Writer’s Note: Although the following column was written before Randy Lerner fired general manager George Kokinis, nothing much else has changed. How do you fire someone who was never really there in the first place? All Lerner did was save some money, maybe, although that never seems to be much of a concern as the money he’s currently paying all the former coaches and front office types still his payroll could probably push the Cleveland Indians into the top third of baseball payrolls. Although the Browns haven’t commented on the Kokinis firing other than to confirm it, speculation is that Kokinis was offended by Lerner’s public comments about the team seeking a credible front office leader. Why Kokinis would be offended by that statement is anyone’s guess. He had to know from the outset that the circumstances of his hiring made him neither credible nor a leader. Lerner was just speaking the truth. With him gone a void still exists, no less or no more than when the day began on Monday. As for where this leaves Mangini, just picture Michael Corleone in the Godfather as the world around him begins to close in.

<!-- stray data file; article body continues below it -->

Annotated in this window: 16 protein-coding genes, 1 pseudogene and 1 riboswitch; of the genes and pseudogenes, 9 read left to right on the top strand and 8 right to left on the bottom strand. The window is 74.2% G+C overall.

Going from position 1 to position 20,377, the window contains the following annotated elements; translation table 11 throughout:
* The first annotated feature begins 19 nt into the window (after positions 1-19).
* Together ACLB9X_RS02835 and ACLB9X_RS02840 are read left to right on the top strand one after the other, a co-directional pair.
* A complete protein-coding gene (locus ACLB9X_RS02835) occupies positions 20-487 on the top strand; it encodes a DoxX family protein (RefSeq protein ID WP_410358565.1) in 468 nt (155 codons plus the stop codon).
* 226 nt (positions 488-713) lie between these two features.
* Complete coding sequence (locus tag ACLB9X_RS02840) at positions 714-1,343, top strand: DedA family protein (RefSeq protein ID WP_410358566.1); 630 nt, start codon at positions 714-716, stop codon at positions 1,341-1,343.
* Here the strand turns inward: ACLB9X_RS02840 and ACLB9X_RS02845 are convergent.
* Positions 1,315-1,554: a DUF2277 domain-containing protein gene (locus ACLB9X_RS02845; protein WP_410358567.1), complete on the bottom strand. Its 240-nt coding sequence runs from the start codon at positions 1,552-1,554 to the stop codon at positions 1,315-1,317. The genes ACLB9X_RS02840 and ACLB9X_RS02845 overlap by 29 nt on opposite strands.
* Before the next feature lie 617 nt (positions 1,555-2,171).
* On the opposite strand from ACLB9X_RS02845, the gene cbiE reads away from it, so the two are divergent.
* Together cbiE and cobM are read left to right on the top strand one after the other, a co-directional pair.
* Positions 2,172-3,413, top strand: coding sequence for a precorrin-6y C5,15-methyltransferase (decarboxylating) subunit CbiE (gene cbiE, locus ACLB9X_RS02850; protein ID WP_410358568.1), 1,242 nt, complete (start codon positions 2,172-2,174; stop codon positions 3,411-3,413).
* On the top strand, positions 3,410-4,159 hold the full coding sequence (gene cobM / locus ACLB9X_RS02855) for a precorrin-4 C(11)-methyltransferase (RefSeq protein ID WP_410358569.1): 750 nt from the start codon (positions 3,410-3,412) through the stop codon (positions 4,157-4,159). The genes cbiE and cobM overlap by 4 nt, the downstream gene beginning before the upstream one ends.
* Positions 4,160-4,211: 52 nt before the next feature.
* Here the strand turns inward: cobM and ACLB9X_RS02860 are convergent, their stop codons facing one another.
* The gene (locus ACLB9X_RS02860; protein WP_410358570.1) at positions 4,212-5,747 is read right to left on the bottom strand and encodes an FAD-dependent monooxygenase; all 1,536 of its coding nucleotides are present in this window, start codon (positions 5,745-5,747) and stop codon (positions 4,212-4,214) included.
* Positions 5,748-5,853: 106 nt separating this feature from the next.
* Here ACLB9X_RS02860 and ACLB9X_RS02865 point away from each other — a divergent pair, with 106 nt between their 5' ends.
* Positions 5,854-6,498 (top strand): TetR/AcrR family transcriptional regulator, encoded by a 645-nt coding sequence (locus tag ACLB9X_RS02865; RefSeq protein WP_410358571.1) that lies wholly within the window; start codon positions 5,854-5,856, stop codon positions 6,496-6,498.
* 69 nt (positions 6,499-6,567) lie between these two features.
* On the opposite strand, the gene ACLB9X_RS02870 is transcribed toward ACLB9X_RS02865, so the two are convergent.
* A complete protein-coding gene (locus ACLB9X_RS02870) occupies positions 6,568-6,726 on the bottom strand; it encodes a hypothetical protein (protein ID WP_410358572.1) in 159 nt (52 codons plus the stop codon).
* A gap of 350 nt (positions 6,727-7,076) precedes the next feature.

Apparently both Eric Mangini and Randy Lerner have a gag reflex. And, as should be expected when dysfunction is the chief characteristic of their operating manual, they are on the wrong page again.
Mangini finally saw enough of Derek Anderson on Sunday to realize that simply saying an improvement is happening, even if you’re saying it over and over, doesn’t mean it’s actually happening. After seemingly hitting rock bottom two weeks ago against the Green Bay Packers, Anderson proved that there are still more depths to plumb against Chicago. With 3 minutes remaining, even Mangini couldn’t stand to see anymore and put in Brady Quinn.
Sure, the Browns had already been embarrassed again and sure the move, in context, didn’t make any sense. But in a season where nothing else has made sense, this was just another twig on the pile. In actuality it was probably Mangini making a point to offensive coordinator Brian Daboll about disastrous weekly game. It was the wrong point.
The right one came from Lerner, the most elusive of owners, finally coming out of the closet to witness the massacre for himself from a field-level tunnel inside of Chicago’s Soldier Field.